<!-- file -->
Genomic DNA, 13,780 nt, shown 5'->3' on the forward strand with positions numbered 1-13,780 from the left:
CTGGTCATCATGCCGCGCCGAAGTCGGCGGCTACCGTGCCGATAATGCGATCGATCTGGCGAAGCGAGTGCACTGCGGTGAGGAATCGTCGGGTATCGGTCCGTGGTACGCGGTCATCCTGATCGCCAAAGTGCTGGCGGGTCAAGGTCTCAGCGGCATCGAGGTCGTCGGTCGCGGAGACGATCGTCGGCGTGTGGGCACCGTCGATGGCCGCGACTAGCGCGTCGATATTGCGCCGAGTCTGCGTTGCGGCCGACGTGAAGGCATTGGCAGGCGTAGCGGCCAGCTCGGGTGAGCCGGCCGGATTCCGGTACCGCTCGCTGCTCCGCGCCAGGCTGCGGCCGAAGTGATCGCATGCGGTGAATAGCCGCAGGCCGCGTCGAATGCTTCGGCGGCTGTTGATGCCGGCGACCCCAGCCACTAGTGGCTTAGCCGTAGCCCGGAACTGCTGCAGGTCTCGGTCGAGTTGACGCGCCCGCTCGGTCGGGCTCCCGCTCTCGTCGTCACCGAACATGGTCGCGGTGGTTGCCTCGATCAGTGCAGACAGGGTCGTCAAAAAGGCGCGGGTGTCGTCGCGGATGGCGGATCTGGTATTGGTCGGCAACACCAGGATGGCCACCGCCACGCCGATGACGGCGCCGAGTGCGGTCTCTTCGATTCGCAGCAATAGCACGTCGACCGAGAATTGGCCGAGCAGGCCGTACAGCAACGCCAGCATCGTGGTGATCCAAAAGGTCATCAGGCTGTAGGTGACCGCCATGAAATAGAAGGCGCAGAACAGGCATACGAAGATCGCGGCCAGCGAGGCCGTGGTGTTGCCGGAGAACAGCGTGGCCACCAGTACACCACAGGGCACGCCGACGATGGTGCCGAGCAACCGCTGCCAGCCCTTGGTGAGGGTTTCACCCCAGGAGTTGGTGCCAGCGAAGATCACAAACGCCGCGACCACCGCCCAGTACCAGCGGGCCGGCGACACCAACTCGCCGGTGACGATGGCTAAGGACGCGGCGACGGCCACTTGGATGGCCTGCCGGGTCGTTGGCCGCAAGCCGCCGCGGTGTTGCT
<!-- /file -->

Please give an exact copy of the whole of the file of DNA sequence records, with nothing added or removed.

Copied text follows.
Genomic DNA, 13,780 nt, shown 5'->3' on the forward strand with positions numbered 1-13,780 from the left:
CTGGTCATCATGCCGCGCCGAAGTCGGCGGCTACCGTGCCGATAATGCGATCGATCTGGCGAAGCGAGTGCACTGCGGTGAGGAATCGTCGGGTATCGGTCCGTGGTACGCGGTCATCCTGATCGCCAAAGTGCTGGCGGGTCAAGGTCTCAGCGGCATCGAGGTCGTCGGTCGCGGAGACGATCGTCGGCGTGTGGGCACCGTCGATGGCCGCGACTAGCGCGTCGATATTGCGCCGAGTCTGCGTTGCGGCCGACGTGAAGGCATTGGCAGGCGTAGCGGCCAGCTCGGGTGAGCCGGCCGGATTCCGGTACCGCTCGCTGCTCCGCGCCAGGCTGCGGCCGAAGTGATCGCATGCGGTGAATAGCCGCAGGCCGCGTCGAATGCTTCGGCGGCTGTTGATGCCGGCGACCCCAGCCACTAGTGGCTTAGCCGTAGCCCGGAACTGCTGCAGGTCTCGGTCGAGTTGACGCGCCCGCTCGGTCGGGCTCCCGCTCTCGTCGTCACCGAACATGGTCGCGGTGGTTGCCTCGATCAGTGCAGACAGGGTCGTCAAAAAGGCGCGGGTGTCGTCGCGGATGGCGGATCTGGTATTGGTCGGCAACACCAGGATGGCCACCGCCACGCCGATGACGGCGCCGAGTGCGGTCTCTTCGATTCGCAGCAATAGCACGTCGACCGAGAATTGGCCGAGCAGGCCGTACAGCAACGCCAGCATCGTGGTGATCCAAAAGGTCATCAGGCTGTAGGTGACCGCCATGAAATAGAAGGCGCAGAACAGGCATACGAAGATCGCGGCCAGCGAGGCCGTGGTGTTGCCGGAGAACAGCGTGGCCACCAGTACACCACAGGGCACGCCGACGATGGTGCCGAGCAACCGCTGCCAGCCCTTGGTGAGGGTTTCACCCCAGGAGTTGGTGCCAGCGAAGATCACAAACGCCGCGACCACCGCCCAGTACCAGCGGGCCGGCGACACCAACTCGCCGGTGACGATGGCTAAGGACGCGGCGACGGCCACTTGGATGGCCTGCCGGGTCGTTGGCCGCAAGCCGCCGCGGTGTTGCT